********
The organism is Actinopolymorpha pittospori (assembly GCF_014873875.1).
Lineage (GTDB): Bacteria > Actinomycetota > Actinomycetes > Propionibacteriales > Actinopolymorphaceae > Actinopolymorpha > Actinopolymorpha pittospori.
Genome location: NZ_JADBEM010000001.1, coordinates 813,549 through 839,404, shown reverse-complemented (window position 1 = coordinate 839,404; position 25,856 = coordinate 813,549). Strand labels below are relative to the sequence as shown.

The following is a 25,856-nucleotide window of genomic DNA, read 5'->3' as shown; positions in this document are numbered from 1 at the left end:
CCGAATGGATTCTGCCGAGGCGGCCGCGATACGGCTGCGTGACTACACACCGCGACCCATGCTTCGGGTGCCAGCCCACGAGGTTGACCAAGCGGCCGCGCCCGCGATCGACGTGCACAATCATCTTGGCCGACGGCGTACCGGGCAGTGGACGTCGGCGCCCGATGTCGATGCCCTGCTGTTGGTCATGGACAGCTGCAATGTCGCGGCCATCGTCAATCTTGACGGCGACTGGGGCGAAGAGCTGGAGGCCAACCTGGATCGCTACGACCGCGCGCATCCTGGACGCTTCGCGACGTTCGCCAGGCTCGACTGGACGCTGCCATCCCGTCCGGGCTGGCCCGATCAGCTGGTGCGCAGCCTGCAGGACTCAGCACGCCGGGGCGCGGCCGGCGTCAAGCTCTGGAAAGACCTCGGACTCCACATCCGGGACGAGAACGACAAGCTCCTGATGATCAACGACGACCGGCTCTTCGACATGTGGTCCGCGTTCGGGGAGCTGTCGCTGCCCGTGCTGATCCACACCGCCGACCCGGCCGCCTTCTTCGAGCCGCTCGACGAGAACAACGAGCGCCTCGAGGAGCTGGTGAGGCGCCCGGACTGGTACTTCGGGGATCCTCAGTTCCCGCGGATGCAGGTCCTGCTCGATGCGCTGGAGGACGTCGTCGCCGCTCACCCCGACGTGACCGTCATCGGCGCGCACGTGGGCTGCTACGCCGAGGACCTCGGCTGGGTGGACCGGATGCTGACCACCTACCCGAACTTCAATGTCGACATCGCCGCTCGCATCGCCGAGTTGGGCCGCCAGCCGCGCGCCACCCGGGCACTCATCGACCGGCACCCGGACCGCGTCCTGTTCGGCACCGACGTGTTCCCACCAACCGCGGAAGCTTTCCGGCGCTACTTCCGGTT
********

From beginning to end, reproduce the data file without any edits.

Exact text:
The organism is Actinopolymorpha pittospori (assembly GCF_014873875.1).
Lineage (GTDB): Bacteria > Actinomycetota > Actinomycetes > Propionibacteriales > Actinopolymorphaceae > Actinopolymorpha > Actinopolymorpha pittospori.
Genome location: NZ_JADBEM010000001.1, coordinates 813,549 through 839,404, shown reverse-complemented (window position 1 = coordinate 839,404; position 25,856 = coordinate 813,549). Strand labels below are relative to the sequence as shown.

The following is a 25,856-nucleotide window of genomic DNA, read 5'->3' as shown; positions in this document are numbered from 1 at the left end:
CCGAATGGATTCTGCCGAGGCGGCCGCGATACGGCTGCGTGACTACACACCGCGACCCATGCTTCGGGTGCCAGCCCACGAGGTTGACCAAGCGGCCGCGCCCGCGATCGACGTGCACAATCATCTTGGCCGACGGCGTACCGGGCAGTGGACGTCGGCGCCCGATGTCGATGCCCTGCTGTTGGTCATGGACAGCTGCAATGTCGCGGCCATCGTCAATCTTGACGGCGACTGGGGCGAAGAGCTGGAGGCCAACCTGGATCGCTACGACCGCGCGCATCCTGGACGCTTCGCGACGTTCGCCAGGCTCGACTGGACGCTGCCATCCCGTCCGGGCTGGCCCGATCAGCTGGTGCGCAGCCTGCAGGACTCAGCACGCCGGGGCGCGGCCGGCGTCAAGCTCTGGAAAGACCTCGGACTCCACATCCGGGACGAGAACGACAAGCTCCTGATGATCAACGACGACCGGCTCTTCGACATGTGGTCCGCGTTCGGGGAGCTGTCGCTGCCCGTGCTGATCCACACCGCCGACCCGGCCGCCTTCTTCGAGCCGCTCGACGAGAACAACGAGCGCCTCGAGGAGCTGGTGAGGCGCCCGGACTGGTACTTCGGGGATCCTCAGTTCCCGCGGATGCAGGTCCTGCTCGATGCGCTGGAGGACGTCGTCGCCGCTCACCCCGACGTGACCGTCATCGGCGCGCACGTGGGCTGCTACGCCGAGGACCTCGGCTGGGTGGACCGGATGCTGACCACCTACCCGAACTTCAATGTCGACATCGCCGCTCGCATCGCCGAGTTGGGCCGCCAGCCGCGCGCCACCCGGGCACTCATCGACCGGCACCCGGACCGCGTCCTGTTCGGCACCGACGTGTTCCCACCAACCGCGGAAGCTTTCCGGCGCTACTTCCGGTT